Normally, there are many ways for high school students to bolster their resumes and prepare for college application season: playing team sports, being active in school clubs, working in after-school jobs or summer internships, attending college fairs and touring campuses, to name a few. During the current pandemic, however, most of these traditional opportunities have vanished. What’s a teen to do?
Right now, focusing on the priorities of staying healthy, keeping up with coursework and earning solid grades already constitutes a full plate for many students, especially if they have additional responsibilities at home. But for those who wish to do more, there are various college prep possibilities even while sheltering in place. Engaging in productive activities may also enhance teens’ well-being. Here are some suggestions to get started:
* BookShare Is designed to help people with reading disabilities. If you are 15 or older, you can volunteer to edit, read a description or scan and proofread documents.
* Be My Eyes is a free app connecting blind and low-vision people with sighted individuals. As a volunteer, you will have the ability to help people with disabilities manage daily challenges through live video calls.
* Amnesty Decoders is an innovative way for volunteers worldwide to use their computers or smartphones to help researchers sift through critical information. Join a global network of volunteers helping locate and expose human rights violations.
* The Zooniverse provides an opportunity for anyone to help out with important research. Simply select a project in an area that interests you – such as space, nature, or the arts – and get started. You could be part of a new discovery!
For more ideas, see 25 Volunteer Jobs to Do From Home .
Find colleges that you’re a good match for, and let colleges know that you’re eager to attend. Many, but not all, colleges consider this “demonstrated interest” factor in admissions.
* Attend virtual college fairs, tours and information sessions. Make sure to
register if possible.
* Strive Scan Virtual College Exploration Week is one example of a virtual college fair, with over 300 colleges participating.
* Find out who the admissions counselor or representative is for your region. Call or email the rep to learn more about the college and admissions process. Have questions written down in advance.
* Research the colleges on your list through their websites or social media.
This will prepare you for a possible interview and for supplemental essays that ask “Why are you applying to our college?” The more you know about a college, the better you will be at convincing them that you’re the right candidate for admission.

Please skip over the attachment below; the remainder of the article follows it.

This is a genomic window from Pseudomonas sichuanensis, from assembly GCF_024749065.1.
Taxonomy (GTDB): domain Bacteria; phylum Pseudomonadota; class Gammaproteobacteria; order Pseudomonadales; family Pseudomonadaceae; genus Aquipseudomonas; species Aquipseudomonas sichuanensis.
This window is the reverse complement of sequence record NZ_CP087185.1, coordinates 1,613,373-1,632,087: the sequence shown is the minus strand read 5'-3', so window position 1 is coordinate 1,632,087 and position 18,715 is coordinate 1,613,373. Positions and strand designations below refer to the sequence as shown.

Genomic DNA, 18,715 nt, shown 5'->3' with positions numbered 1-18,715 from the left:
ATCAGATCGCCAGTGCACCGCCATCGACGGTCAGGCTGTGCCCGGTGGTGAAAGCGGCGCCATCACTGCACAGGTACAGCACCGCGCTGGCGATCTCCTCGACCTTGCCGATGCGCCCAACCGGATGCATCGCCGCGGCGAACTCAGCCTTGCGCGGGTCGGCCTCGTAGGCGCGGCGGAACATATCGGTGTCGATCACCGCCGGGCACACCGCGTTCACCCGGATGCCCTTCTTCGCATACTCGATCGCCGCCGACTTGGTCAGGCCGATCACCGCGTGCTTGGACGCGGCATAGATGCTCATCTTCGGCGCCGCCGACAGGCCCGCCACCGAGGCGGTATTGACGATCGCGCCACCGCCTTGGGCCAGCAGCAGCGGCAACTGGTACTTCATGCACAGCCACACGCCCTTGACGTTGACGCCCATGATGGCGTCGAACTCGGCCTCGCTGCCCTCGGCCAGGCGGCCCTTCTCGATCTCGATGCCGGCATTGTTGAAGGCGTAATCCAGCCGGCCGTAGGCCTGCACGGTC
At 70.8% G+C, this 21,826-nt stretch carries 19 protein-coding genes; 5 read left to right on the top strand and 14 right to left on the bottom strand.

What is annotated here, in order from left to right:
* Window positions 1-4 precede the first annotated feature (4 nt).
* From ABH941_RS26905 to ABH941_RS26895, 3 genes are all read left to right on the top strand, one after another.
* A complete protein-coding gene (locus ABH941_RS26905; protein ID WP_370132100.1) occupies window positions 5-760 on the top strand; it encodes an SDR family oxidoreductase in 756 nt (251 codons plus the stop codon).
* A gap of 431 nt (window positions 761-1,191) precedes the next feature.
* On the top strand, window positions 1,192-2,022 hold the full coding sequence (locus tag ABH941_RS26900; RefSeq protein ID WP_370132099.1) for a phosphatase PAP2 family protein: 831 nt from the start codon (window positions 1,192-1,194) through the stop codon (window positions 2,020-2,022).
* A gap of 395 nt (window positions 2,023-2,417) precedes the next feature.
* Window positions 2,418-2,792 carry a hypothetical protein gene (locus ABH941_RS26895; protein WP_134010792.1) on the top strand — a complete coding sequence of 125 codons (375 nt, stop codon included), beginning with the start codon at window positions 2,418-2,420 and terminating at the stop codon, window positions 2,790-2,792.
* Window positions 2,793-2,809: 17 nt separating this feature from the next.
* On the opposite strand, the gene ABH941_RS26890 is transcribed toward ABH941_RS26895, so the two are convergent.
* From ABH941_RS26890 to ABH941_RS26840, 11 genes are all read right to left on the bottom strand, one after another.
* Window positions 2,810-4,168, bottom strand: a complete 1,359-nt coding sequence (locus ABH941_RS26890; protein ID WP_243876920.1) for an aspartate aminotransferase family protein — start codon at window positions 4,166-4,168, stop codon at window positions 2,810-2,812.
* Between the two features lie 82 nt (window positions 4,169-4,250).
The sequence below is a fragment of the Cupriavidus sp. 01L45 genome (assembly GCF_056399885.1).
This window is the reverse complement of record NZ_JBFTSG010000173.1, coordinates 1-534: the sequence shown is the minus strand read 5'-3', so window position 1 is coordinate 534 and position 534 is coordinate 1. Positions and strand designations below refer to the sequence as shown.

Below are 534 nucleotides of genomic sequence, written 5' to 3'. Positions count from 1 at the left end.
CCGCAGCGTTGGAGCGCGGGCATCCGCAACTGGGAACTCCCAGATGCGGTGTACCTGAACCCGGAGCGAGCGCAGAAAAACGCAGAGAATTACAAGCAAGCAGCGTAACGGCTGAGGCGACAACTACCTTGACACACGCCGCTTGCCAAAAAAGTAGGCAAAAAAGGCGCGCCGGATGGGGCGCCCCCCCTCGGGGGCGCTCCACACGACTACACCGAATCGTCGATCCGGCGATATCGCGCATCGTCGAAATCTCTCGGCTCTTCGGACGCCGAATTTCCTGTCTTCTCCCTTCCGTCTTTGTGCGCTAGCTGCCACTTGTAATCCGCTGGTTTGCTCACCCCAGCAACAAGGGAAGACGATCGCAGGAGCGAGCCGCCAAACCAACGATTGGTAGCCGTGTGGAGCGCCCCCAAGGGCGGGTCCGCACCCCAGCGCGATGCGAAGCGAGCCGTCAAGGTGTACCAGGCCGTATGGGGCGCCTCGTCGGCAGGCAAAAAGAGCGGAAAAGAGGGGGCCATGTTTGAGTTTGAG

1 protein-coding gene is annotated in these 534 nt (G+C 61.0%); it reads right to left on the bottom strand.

* If there are optional interviews available, find out the process for scheduling and try to line one up early before the slots fill up.
For more ideas, watch the video, 10 Tips for Communicating With Colleges.
* Write something about the pandemic – poetry, fiction or nonfiction – and send it to one of the publications seeking new work via Submittable. Some of these organizations welcome visual art submissions as well.
* Write an essay on something important to you and submit it as an “op-ed” to a newspaper. The OpEd Project has tips on how to write these pieces and an extensive list of places to submit them. Or see 10 Journals Where You Can Get Published in High School.
* Make crafts for your own enjoyment, or learn to sew masks and save lives.
Develop STEM expertise.
* Conduct science experiments at home. Get started with ideas from Science
* Learn a computer programming language. These days, coding skills can be
just as valuable as foreign language proficiency. There are many free courses via platforms such as Khan Academy, Coursera, and EdX.
* Find many more ideas at STEM Fun for High School Kids.
Line up summer plans.
* Learn data science skills and create a research project in the all-virtual
Summer STEM Institute.
* Learn artificial intelligence (AI) concepts and build a project in small groups taught by graduate students through AI Scholars Live Online.
* Find many more ideas at TeenLife.
We recommend that students choose a small number of activities that align with their skills and interests. Many of these options will not only help them get through a trying time and enhance their college prospects, but also provide benefits to society.
Scott S. Garbini, M.Ed., founder of Garbini Education and Career Consulting LLC, can be reached at email@example.com. You can also like Garbini Education on Facebook and connect with Scott on LinkedIn.